Chapter 5, moving away from the intricacies of the writing processes, looks at the material culture of bookmaking and adopts Gerard Genette’s theoretical framework to address Murray’s publication practice. The second part of the chapter goes on to investigate the role of maps and illustrations in the production of books on travel and exploration.

In deploying Genette’s categorisation of paratextual material (prefaces, title pages, frontispieces, epigraphs, dedications), but also questioning his focus on authorial will alone, Keighren et al posit that publishers, as well as authors, were key decision makers, and that the intricacies of paratextual policy are identifiable in the correspondence between the two. The house of Murray gradually adapted its presentation of publications from the end of the eighteenth century onwards, moving from “plain dress” (p.134) to more elaborate fine printing with the use of engravings. At the same time, they concentrated efforts on developing a market of less affluent readers (emigrants to Australia for example) by “tranching down” (see Chapter 6, pp.193-208 for a discussion of the Family Library, Home and Colonial Library and the Reading for Rail series and Murray’s “pioneering” role in this context, though few travel titles were included in the first and third series). Keighren et al’s discussion of the general nature and function of paratextual material is based on examples from the 239 JMA sources. It seems that Murray may have lagged behind nineteenth-century trends in comparison to other British publishers as regards, for example, their continued use of illustrations, of long titles, of mention of the official status of authors and anonymity for “lady” authors (p.149). This is again a welcome comparative note in the book.

Including maps, illustrations and tables of technical data within the finished product was another major concern for publishers in general, and for Murray, where “costs, the market and the value of books that contained maps” (p. 155) were principal questions. Keighren et al’s general theoretical standpoint, based on perspectives developed by scholars like Bernard Smith, is rooted in issues of reworking images. Key examples of Murray authors “wrangling” with the editors (Livingstone for example, p. 158), sometimes to little effect, illustrate this point.

In Chapter 6, the book continues the in-house perspective in terms of “editorial and technical” (p. 175) practice in the bookmaking process. With reference to conceptual frameworks which posit the interconnections between publishing house, author, typefounders, compositors, paper manufacturers, distributors and readership demands, Keighren et al describe the “collaborative” (p. 176) nature of bookmaking. As for other publishers, the importance of the in-house reader, the input of the author and compositors during the stages of production, as well as the influence of market exigencies on form and content, were important sites of negotiation. This is apparent in the JMA as the examples cited clearly show. The first subsection “A Trusted Eye: Murray’s In-House Readers” traces the progressive professionalisation of these readers from the 1840s onwards. Authorial and publisher responses were varied, ranging from rejection of intervention to happy acceptance, accompanied by concerted negotiation. The second and third subsections “Negotiating Bad Copy and the Printer’s Devil” and “Managing Authors, Marketing Texts” tell the general story of the production of the book. Details on the transmission and modification of proofs (with examples drawn from the JMA) are illustrative of how over time, with the development of stabilised printing processes, authors were progressively divested of their capacity to change and challenge form and content.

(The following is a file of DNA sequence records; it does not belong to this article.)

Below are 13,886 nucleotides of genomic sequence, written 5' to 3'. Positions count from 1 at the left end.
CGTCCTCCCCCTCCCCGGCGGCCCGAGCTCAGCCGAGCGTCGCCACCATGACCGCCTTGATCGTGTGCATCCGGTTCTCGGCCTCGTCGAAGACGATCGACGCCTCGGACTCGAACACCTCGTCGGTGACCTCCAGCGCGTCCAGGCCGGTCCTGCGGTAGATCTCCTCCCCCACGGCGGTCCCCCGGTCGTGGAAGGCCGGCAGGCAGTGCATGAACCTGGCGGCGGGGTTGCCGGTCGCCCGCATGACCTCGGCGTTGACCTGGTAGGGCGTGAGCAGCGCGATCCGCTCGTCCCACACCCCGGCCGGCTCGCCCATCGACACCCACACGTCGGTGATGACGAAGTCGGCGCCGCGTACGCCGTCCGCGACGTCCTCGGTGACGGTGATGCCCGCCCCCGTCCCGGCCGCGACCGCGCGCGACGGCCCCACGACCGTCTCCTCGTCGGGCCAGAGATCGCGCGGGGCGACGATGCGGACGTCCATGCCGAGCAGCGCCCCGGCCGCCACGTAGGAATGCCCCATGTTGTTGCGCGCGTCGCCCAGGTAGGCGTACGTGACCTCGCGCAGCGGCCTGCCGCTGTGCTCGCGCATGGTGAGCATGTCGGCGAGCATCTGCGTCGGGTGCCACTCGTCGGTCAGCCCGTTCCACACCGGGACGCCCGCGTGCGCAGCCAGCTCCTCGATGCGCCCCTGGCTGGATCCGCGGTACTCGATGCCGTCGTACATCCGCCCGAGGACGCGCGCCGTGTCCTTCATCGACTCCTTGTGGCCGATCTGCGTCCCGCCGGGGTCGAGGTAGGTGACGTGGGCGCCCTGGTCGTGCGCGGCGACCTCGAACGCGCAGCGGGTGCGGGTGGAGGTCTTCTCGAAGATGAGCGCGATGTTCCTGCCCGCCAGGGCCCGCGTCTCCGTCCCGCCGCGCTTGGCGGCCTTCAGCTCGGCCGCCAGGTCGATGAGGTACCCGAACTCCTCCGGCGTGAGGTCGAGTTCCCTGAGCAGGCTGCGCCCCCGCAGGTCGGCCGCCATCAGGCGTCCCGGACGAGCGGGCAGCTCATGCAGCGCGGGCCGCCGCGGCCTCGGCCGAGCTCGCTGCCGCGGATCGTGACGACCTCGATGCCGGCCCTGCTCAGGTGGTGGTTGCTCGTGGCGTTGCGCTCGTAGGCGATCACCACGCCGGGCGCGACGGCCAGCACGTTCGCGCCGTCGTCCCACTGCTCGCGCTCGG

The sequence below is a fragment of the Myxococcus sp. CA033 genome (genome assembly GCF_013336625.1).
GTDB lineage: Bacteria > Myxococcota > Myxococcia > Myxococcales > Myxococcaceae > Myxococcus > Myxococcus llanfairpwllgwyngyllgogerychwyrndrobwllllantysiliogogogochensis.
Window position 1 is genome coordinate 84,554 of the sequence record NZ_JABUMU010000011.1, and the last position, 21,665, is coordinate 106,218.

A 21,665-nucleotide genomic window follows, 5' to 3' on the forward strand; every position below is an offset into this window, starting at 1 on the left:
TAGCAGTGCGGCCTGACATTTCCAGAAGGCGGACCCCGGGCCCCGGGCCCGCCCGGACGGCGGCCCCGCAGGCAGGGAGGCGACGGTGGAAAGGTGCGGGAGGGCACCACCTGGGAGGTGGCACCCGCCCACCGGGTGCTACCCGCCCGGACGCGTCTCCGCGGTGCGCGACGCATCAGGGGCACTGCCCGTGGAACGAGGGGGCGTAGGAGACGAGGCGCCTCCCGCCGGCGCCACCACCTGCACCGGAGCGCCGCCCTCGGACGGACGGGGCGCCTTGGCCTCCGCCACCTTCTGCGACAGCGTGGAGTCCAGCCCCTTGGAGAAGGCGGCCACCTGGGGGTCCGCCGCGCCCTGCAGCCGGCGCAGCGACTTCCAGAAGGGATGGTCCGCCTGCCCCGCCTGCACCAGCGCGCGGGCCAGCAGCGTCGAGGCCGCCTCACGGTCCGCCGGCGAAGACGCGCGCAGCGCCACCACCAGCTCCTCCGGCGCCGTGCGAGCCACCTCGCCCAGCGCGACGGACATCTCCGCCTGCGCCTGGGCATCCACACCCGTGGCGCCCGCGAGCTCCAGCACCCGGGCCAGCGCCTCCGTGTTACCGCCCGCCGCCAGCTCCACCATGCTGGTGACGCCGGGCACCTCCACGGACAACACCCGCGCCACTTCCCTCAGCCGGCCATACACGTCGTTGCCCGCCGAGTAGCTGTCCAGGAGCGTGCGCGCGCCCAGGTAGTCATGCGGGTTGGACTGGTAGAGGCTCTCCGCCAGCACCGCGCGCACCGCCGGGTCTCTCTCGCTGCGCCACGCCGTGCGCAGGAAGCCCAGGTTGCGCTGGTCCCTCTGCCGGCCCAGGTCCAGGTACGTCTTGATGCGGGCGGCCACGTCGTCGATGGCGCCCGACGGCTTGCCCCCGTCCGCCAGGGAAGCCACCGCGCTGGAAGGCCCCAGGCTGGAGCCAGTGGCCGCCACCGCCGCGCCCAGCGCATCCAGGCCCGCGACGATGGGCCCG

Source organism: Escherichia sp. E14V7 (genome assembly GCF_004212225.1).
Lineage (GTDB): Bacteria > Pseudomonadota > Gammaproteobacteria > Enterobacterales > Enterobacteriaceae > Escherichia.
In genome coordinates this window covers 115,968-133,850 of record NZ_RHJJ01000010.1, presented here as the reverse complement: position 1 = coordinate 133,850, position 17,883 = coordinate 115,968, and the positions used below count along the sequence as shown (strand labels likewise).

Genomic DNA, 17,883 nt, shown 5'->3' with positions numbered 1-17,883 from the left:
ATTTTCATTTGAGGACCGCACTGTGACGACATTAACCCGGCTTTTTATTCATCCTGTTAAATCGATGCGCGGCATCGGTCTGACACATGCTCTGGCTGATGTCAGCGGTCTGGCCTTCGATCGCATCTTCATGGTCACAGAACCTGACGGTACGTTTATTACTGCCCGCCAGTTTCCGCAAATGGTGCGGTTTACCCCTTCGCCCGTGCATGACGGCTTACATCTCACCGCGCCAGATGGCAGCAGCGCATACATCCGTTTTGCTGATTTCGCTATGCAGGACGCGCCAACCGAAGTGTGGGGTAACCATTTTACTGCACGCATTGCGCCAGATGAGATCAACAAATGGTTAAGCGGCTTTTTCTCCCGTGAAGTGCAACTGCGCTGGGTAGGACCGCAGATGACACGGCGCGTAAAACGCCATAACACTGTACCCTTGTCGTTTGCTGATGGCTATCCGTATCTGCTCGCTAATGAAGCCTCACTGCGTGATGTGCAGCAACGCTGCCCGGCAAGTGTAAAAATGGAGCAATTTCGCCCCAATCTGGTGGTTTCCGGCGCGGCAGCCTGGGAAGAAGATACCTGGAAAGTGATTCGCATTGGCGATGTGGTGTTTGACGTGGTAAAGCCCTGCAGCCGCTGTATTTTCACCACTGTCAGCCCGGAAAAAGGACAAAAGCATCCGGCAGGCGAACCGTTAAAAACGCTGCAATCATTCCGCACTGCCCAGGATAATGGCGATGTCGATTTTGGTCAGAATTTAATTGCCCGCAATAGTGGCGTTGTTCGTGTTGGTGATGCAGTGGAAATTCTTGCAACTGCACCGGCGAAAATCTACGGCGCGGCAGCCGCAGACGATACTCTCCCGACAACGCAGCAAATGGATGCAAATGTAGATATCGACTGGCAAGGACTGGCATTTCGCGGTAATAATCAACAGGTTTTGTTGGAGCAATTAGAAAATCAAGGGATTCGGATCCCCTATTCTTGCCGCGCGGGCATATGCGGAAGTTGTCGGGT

The final chapter is the authors’ review of their findings.

Keighren et al’s Travels into Print is a fascinating incursion into the Murray archive. With the sustained focus on travel and exploration texts, this book is particularly useful in “disclosing” (p. 211) the complex ways in which explorer and traveller figures, themselves discursive constructions, acquired publishing identities as authoritative authors and readers whose texts operated as cultural artefacts, corporately fashioned by publishing houses. Associating book-history perspectives and recognised theoretical insights (as posited by, for example, Said, Smith, Foucault, Genette, MacLaren, Pratt, Regard) in the micro-analyses of the Murray travel texts allows a concerted, interdisciplinary conceptual framework to take shape for the benefit of the study of travel. The option of rejecting a comparative perspective consolidates the authors’ wish to avoid establishing any sort of typology as a result of the analytical work on this single archive. How far they succeed in doing so is open to question. The need, as articulated in the final chapter, to show “more widely” how “the printed word was part of the more complex circumstances of writing and publishing and what it took for the world to become words” (p. 226), is perhaps an invitation for necessary future comparison, and, possibly, categorisation.

1 Cook the Writer, George Arnold Wood Memorial Lecture, 1970.


1 Cook the Writer, George Arnold Wood Memorial Lecture, 1970.

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Sandhya PATEL, « Innes M. Keighren, Charles W. J. Withers, Bill Bell, Travels into Print. Exploration, Writing and Publishing with John Murray, 1773-1859 », Viatica [En ligne], 4 | 2017, mis en ligne le 01 mars 2017, consulté le 28 septembre 2023. URL :


Sandhya PATEL

EHIC, Université Clermont Auvergne